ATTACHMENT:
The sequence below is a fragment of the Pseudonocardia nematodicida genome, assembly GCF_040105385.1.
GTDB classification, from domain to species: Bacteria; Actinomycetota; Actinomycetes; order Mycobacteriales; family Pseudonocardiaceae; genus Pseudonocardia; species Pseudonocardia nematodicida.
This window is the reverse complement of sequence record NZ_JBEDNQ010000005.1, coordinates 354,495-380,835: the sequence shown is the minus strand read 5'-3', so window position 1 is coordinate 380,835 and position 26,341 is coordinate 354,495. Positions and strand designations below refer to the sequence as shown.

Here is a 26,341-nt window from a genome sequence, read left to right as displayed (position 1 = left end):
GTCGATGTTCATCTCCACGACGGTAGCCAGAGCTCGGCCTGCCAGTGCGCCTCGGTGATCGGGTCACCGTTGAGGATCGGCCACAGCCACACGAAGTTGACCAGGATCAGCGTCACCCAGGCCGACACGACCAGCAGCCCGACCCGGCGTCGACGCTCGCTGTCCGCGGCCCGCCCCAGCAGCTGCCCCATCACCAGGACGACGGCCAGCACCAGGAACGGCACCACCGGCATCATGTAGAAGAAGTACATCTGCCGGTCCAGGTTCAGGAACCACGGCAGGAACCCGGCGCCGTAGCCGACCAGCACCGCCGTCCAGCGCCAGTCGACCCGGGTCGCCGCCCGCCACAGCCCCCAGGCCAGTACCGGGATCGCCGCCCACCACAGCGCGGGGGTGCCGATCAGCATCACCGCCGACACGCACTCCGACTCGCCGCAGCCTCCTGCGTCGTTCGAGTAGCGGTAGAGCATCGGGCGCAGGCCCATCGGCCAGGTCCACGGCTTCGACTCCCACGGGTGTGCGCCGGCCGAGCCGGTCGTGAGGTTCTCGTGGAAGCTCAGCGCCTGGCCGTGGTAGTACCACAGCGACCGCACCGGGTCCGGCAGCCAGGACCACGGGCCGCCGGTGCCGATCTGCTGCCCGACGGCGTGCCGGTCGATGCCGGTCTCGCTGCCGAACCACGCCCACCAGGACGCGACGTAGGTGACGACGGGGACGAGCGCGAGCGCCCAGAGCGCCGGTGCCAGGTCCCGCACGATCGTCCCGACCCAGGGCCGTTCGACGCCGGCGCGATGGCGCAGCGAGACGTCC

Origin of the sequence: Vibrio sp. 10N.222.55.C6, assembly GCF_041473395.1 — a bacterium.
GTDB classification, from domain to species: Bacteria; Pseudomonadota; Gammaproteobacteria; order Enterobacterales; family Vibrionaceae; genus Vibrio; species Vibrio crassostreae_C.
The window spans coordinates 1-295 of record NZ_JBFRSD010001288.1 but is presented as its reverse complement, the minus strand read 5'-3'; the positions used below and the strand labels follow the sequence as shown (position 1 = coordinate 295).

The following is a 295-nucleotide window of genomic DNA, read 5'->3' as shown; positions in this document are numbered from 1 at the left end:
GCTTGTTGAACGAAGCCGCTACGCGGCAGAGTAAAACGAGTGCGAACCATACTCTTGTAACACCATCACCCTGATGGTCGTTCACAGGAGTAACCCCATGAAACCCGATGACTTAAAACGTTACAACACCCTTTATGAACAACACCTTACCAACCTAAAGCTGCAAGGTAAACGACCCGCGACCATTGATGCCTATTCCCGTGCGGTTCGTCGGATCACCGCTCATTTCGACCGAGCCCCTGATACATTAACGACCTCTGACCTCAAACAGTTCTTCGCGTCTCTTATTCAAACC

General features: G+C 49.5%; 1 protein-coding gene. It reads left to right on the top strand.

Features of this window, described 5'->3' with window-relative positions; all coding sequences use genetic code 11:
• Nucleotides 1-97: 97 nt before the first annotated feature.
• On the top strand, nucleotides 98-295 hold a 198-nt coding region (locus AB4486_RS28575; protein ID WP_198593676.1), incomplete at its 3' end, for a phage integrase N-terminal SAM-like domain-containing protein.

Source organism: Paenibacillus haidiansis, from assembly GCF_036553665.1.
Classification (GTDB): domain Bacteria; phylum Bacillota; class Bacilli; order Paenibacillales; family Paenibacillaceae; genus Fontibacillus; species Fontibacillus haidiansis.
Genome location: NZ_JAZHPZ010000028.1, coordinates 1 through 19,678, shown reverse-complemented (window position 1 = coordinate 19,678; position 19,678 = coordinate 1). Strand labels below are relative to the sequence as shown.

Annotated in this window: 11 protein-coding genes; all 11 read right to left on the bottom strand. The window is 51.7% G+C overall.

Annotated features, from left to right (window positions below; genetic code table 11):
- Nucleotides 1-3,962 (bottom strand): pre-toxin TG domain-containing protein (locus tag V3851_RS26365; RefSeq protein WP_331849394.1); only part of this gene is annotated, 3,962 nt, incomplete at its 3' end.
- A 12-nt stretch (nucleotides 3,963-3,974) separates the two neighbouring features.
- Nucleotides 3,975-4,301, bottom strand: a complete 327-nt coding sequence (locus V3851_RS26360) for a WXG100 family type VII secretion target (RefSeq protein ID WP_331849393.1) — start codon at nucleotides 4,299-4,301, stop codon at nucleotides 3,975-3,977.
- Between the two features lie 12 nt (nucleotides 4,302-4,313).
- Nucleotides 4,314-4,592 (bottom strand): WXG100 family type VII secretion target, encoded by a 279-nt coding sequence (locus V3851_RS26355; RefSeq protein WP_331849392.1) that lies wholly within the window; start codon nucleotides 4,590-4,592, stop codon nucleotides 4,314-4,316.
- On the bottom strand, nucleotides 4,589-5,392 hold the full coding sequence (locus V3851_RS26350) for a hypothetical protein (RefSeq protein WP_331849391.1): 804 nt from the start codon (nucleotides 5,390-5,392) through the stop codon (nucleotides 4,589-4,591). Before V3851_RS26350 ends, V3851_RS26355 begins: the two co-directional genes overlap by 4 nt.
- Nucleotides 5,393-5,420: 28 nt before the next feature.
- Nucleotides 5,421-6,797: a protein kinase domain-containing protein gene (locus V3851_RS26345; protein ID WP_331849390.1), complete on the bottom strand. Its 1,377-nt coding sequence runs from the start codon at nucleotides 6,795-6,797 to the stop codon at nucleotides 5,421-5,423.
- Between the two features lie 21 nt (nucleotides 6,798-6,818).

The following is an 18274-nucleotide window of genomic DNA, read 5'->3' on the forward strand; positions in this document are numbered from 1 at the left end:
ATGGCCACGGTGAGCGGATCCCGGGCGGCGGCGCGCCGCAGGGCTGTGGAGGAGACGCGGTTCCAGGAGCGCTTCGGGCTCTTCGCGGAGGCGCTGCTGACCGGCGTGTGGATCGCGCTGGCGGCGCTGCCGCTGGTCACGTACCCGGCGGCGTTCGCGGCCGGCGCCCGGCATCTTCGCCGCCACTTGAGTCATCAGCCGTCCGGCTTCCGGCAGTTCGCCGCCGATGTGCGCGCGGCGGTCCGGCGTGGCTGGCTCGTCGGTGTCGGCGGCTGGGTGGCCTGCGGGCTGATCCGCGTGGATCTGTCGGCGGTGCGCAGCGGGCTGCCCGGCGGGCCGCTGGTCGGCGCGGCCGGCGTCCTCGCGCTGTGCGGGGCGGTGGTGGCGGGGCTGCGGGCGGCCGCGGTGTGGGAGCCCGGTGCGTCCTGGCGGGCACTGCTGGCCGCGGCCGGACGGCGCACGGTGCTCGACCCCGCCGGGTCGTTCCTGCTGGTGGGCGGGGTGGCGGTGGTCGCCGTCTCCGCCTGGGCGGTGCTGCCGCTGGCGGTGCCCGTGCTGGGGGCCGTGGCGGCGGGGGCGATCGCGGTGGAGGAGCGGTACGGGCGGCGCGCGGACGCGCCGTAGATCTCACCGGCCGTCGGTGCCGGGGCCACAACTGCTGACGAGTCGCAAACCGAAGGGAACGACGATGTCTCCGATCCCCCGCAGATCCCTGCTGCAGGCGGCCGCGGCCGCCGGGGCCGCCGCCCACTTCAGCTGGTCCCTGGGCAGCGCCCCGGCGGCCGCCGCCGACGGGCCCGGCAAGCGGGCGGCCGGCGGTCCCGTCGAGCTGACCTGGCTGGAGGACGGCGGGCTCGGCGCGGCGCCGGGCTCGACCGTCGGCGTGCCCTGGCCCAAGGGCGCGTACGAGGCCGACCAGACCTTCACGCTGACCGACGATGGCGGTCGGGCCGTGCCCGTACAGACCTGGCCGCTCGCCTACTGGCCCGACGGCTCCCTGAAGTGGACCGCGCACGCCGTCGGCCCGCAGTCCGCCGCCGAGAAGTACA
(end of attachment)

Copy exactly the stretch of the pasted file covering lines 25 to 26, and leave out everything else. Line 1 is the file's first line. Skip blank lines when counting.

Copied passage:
- On the bottom strand, nucleotides 4,589-5,392 hold the full coding sequence (locus V3851_RS26350) for a hypothetical protein (RefSeq protein WP_331849391.1): 804 nt from the start codon (nucleotides 5,390-5,392) through the stop codon (nucleotides 4,589-4,591). Before V3851_RS26350 ends, V3851_RS26355 begins: the two co-directional genes overlap by 4 nt.
- Nucleotides 5,393-5,420: 28 nt before the next feature.